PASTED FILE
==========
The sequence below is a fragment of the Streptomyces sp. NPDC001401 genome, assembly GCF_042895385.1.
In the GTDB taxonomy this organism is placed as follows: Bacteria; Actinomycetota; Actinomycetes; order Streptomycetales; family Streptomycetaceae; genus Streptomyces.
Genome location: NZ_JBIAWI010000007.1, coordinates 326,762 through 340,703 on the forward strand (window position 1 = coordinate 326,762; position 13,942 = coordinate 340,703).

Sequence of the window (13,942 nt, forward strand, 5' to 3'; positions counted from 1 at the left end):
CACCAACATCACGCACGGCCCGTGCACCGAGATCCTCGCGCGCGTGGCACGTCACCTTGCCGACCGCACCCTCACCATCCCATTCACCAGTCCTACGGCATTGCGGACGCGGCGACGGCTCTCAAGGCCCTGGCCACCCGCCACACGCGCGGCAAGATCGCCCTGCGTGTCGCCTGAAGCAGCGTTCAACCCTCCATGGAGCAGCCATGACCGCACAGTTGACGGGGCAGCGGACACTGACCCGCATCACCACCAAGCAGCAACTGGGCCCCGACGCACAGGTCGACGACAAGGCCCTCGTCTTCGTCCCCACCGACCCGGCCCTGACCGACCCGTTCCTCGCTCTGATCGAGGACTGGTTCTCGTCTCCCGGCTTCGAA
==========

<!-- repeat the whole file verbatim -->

The sequence below is a fragment of the Streptomyces sp. NPDC001401 genome, assembly GCF_042895385.1.
In the GTDB taxonomy this organism is placed as follows: Bacteria; Actinomycetota; Actinomycetes; order Streptomycetales; family Streptomycetaceae; genus Streptomyces.
Genome location: NZ_JBIAWI010000007.1, coordinates 326,762 through 340,703 on the forward strand (window position 1 = coordinate 326,762; position 13,942 = coordinate 340,703).

Sequence of the window (13,942 nt, forward strand, 5' to 3'; positions counted from 1 at the left end):
CACCAACATCACGCACGGCCCGTGCACCGAGATCCTCGCGCGCGTGGCACGTCACCTTGCCGACCGCACCCTCACCATCCCATTCACCAGTCCTACGGCATTGCGGACGCGGCGACGGCTCTCAAGGCCCTGGCCACCCGCCACACGCGCGGCAAGATCGCCCTGCGTGTCGCCTGAAGCAGCGTTCAACCCTCCATGGAGCAGCCATGACCGCACAGTTGACGGGGCAGCGGACACTGACCCGCATCACCACCAAGCAGCAACTGGGCCCCGACGCACAGGTCGACGACAAGGCCCTCGTCTTCGTCCCCACCGACCCGGCCCTGACCGACCCGTTCCTCGCTCTGATCGAGGACTGGTTCTCGTCTCCCGGCTTCGAA